- Transecophageal echocardiogram (TEE): This type of echo uses a long, thin tube called an endoscope to guide an ultrasound transducer down the esophagus. It allows your physician to see pictures of the heart without the ribs and lungs in the way. A TEE is done when your physician needs a closer look at your heart or does not have enough information from a regular echo.
After diagnosis, our Structural Heart Team at Kettering Health can begin to assess the severity of your valve disease. Treatment of your valve disease depends on how far the disease has progressed. If your disease is mild, medication may be prescribed to regulate your heart rate and prevent blood clots. However, if the disease persists or worsens, the following options are available to repair or replace your heart valves.
- Transcatherter aortic valve repair (TAVR): This is a non-surgical, less invasive means of aortic valve repair for those with severe aortic stenosis who are high risk or too sick for open heart surgery. During TAVR, an interventional cardiologist will insert a hollow tube called a sheath into an artery in your leg. Your new valve, attached to a catheter, will be inserted through this sheath and guided to your diseased valve. The balloon on this catheter will be filled with fluid, expanding your new valve, and pushing aside the leaflets of the diseased valve. The balloon will be deflated and the catheter removed, leaving your brand new valve permanently placed.
- Balloon valvuloplasty: Like TAVR, this is a non-surgical intervention used to reduce aortic valve stenosis—the narrowing of the aortic valve. The same procedural steps as the TAVR are performed, but unlike TAVR a new valve is not placed. In this procedure, a balloon is advanced to your diseased valve, inflated to stretch the valve open, and removed with nothing left behind. Doing this should allow the aortic valve to open and close more freely.
- Heart valve repairs: Based on the patient’s medical condition, some valves can be repaired. During this surgical procedure, the leaflets of the valve can be cut down to ensure proper closure. A ring can be sewn around the outside of the valve opening to provide more support or to narrow a dilated valve, repairing the chords that provide structural support for a weakened valve.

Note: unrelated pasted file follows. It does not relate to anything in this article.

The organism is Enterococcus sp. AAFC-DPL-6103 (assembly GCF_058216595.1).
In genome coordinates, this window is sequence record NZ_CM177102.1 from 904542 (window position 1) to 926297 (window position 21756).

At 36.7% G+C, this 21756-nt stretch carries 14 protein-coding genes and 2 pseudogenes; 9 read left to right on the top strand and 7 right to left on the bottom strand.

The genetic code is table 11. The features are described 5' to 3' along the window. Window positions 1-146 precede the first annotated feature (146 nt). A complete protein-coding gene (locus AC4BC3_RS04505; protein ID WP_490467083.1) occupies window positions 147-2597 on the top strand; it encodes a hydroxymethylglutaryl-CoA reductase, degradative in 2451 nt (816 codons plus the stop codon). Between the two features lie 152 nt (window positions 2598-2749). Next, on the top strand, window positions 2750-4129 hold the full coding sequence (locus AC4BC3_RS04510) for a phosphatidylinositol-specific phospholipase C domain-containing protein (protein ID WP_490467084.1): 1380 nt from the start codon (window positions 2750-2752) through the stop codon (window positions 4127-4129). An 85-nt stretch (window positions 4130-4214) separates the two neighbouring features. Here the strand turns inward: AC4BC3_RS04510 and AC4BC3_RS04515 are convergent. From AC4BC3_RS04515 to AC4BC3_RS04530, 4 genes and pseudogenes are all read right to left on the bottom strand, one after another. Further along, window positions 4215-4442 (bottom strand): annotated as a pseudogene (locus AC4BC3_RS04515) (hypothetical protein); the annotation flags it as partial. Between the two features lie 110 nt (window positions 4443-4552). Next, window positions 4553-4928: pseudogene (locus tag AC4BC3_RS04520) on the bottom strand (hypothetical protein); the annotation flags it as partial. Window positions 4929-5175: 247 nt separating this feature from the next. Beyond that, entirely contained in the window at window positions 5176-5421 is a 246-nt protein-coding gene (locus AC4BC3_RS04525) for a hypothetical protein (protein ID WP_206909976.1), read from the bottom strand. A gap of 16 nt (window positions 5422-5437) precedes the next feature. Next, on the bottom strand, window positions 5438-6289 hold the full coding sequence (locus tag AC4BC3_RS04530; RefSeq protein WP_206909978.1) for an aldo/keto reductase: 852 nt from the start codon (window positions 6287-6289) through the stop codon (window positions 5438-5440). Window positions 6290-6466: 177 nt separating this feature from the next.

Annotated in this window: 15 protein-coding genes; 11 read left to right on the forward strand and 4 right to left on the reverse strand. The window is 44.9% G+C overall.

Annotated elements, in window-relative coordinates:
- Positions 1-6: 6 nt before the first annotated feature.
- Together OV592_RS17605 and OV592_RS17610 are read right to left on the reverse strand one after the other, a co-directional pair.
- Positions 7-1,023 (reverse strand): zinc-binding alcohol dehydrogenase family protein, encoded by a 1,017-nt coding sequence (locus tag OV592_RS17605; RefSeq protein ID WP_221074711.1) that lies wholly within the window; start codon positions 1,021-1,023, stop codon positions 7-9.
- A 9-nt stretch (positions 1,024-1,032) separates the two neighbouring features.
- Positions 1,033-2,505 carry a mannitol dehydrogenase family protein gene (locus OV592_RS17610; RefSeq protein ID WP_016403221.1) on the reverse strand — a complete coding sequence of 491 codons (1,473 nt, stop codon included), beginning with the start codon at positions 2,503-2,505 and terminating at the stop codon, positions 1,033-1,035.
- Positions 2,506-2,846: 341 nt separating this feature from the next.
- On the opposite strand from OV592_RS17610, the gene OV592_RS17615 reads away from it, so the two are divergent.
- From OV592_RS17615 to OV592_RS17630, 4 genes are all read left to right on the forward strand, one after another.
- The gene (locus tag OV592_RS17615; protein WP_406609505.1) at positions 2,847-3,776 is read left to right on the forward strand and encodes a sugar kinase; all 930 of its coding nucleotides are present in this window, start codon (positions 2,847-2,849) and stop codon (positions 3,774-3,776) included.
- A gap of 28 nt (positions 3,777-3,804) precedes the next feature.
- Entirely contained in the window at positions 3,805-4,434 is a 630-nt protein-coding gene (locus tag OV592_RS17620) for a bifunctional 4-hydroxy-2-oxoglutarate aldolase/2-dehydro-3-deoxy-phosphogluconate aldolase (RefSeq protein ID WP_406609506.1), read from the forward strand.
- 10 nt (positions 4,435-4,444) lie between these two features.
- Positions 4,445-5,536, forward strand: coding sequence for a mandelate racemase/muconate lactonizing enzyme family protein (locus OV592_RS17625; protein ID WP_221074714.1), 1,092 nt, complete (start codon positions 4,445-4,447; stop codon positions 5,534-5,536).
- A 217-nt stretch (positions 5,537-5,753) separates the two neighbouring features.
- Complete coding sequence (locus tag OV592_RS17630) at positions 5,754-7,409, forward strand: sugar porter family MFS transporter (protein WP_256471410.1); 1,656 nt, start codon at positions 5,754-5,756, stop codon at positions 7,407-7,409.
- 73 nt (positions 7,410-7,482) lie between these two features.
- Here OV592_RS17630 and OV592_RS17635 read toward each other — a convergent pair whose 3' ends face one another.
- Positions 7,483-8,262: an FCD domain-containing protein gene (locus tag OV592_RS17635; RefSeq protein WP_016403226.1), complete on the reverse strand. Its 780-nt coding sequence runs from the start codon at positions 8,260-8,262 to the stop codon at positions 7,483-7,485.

- Heart valve replacement: If a valve cannot be repaired, it is surgically replaced with either a mechanical or biological valve. The diseased valve is cut out and the new valve is sewn in while the patient is on a heart–lung bypass machine. Mechanical valves are made of plastic, carbon, or metal, and they last a long time. Mechanical valves require the patient to use blood thinning medications to prevent clotting. Biological valves are made from animal tissue or from human-donated heart tissue, and may need to be replaced every 10 years or so. Biological valve patients do not need to use blood thinning medications.
- Mitral valve clipping: This is a non-surgical way to reduce mitral valve regurgitation, or the backwards flow of blood. An interventional cardiologist will insert a hollow tube (a sheath) into a vein in your leg. A catheter is then advanced to the right side of your heart. Using echocardiography, the interventional cardiologist will guide this catheter to the left side of your heart using a technique called transseptal puncture. This catheter will then be advanced through the mitral valve. A clip is then used to grasp the two leaflets of your mitral valve. Once placement is confirmed via echocardiography, these clips will be deployed and will permanently remain attached to the mitral valve to reduce regurgitation.
Call the Structural Heart Clinic at Kettering Medical Center (937) 395-6023.